Clarification of Question by beautex-ga on 13 Jun 2004 18:30 PDT
Outstanding, and really good work.  I'll be waiting to hear from you.


Request for Question Clarification by pafalafa-ga on 16 Jun 2004 17:12 PDT
Haven't forgotten you...or your question...but still no luck in
contacting the Water 2025 lady.  I'm working on it...

Clarification of Question by beautex-ga on 16 Jun 2004 18:04 PDT
Not a problem.  I know how hard it can be to contact bureaucrats. 
Thanks for keeping me updated.


Request for Question Clarification by pafalafa-ga on 28 Jun 2004 08:29 PDT

Still no luck.

The contact person at the US Bureau of Reclamation for the Water2025 project is

Eileen Salenik

You may want to give her a call yourself.  In the mean time, I'll
continue my digging around on this.


Clarification of Question by beautex-ga on 28 Jun 2004 16:22 PDT
Don't you just love dealing with bureaucrats.  Appreciate the #, and
I'll give her a call.  If she can answer my question, I'll certainly
pay the fee.  Thanks again.


Request for Question Clarification by pafalafa-ga on 29 Jun 2004 08:59 PDT
Well surprise, surprise.  Ms. Salenik gave me a call, and judging from
our conversation, she spoke with another caller -- you, I suppose --
about water in Sedona as well.

I was surprised at our conversation, as there seemed to be very little
concrete information she could offer as to how/why/on-what-basis the
map was coded as it was.

However, talking with her did produce some useful leads, including
this link to the Arizona Dept of Water Resources evaluation for a
Sedona development:

This might set your mind at ease, a bit.   There do seem to be
adequate local levels of water supply, at least according to this
particular letter.

I'm still looking to see what else might be out there, and I'll let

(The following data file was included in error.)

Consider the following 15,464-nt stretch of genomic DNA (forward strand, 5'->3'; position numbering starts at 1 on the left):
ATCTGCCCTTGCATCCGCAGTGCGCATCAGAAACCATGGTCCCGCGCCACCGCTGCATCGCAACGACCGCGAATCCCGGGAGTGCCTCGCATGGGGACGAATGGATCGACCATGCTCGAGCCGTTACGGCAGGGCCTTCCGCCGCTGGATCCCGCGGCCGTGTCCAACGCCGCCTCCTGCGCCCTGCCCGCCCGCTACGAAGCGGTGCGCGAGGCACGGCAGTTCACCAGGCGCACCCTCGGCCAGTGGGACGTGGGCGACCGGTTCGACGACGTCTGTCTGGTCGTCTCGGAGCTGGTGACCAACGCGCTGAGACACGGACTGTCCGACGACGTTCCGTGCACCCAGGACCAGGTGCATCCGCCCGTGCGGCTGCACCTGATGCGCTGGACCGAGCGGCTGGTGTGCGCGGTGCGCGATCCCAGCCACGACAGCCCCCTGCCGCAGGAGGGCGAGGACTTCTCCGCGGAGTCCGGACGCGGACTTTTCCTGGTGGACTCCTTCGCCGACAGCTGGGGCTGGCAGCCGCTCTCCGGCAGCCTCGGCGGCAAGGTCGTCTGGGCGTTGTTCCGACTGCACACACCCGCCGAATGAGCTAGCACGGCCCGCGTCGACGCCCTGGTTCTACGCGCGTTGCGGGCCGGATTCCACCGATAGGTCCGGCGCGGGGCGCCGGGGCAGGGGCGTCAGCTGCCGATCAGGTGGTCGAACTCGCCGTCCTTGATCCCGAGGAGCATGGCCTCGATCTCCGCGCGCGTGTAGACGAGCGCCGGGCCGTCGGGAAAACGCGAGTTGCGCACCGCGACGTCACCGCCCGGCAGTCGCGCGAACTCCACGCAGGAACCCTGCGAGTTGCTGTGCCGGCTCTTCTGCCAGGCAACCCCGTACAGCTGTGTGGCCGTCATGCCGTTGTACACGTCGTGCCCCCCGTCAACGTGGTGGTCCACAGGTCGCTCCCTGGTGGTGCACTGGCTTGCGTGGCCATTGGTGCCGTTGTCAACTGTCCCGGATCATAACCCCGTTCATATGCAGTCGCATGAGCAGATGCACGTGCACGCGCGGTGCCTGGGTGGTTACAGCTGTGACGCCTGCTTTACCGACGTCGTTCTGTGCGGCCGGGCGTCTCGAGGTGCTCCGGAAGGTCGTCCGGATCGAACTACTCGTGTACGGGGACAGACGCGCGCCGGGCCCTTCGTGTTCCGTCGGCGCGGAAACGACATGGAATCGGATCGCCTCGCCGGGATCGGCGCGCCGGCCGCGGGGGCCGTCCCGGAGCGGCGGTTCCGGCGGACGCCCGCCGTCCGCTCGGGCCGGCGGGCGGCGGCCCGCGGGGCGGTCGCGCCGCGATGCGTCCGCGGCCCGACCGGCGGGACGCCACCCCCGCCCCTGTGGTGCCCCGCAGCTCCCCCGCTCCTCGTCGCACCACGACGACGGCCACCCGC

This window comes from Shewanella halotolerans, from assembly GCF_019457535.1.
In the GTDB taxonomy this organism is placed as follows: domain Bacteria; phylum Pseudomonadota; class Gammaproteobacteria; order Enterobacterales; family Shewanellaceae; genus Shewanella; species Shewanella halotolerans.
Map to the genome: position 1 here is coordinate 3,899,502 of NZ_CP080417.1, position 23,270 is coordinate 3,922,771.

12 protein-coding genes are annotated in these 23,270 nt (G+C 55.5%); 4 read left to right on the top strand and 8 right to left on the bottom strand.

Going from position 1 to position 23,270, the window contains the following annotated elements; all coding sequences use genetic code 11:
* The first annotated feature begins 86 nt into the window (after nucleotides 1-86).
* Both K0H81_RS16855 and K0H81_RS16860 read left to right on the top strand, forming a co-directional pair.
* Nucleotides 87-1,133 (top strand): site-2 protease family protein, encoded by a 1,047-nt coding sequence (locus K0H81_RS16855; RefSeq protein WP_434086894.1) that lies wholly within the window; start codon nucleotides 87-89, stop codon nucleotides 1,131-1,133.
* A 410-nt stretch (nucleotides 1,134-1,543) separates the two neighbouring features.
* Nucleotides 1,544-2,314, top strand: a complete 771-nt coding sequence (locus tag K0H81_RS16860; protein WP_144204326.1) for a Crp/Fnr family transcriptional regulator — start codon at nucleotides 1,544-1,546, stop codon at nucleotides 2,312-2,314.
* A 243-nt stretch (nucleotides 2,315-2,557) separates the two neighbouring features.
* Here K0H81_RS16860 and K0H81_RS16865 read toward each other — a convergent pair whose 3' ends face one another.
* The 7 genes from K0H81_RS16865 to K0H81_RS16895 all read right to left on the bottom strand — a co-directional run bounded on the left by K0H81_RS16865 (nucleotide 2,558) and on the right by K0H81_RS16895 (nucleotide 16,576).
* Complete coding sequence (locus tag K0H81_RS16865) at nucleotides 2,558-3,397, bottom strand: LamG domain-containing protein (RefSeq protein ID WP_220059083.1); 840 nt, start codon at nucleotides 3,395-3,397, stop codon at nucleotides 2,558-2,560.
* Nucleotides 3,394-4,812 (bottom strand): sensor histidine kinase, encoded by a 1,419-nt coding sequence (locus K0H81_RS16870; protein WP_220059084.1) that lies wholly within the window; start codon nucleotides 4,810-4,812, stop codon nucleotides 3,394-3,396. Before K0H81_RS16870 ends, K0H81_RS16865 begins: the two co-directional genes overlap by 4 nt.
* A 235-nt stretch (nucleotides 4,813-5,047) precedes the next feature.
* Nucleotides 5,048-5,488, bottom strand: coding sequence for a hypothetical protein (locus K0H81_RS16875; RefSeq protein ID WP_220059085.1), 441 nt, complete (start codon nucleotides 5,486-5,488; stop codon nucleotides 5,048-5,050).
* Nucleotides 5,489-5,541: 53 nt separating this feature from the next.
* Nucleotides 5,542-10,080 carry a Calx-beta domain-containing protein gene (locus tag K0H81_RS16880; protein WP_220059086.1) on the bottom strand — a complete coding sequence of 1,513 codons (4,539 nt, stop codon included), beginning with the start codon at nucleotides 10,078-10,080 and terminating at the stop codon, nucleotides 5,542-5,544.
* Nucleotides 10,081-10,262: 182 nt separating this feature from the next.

you know what I find.


Request for Question Clarification by pafalafa-ga on 29 Jun 2004 09:16 PDT
Have a look at this link as well:

Prescott, in Yavapai County, isn't that far from Sedona, and is
currently considered to be a water overdraft area that is no longer at
"safe yield".  However, the actual management area for Prescott
extends mostly to the north, and does not include Sedona proper.

There's a lot of information here.   Let me know if it looks useful.

Clarification of Question by beautex-ga on 29 Jun 2004 17:09 PDT
The letter about water adequacy in Sedona was in the ten ring, and the
info on Prescott provided a lot of links that I can pursue.  I did
speak to Ms. Salenik earlier today, and like you found that she
couldn't point me to much underlying info.  She probably felt like we
were ganging up on her.  Obviously, if you have run across anything
else I'd love to see it, but at this point I'm willing to pay you. 
How do I go about that?


Request for Question Clarification by pafalafa-ga on 29 Jun 2004 17:21 PDT
Hello beautex,

I'm glad to hear we're zeroing in on some useful information.  

You don't have to do anything at this point.  I'm still pursuing a few
more documents, and when I pull them together, I will post the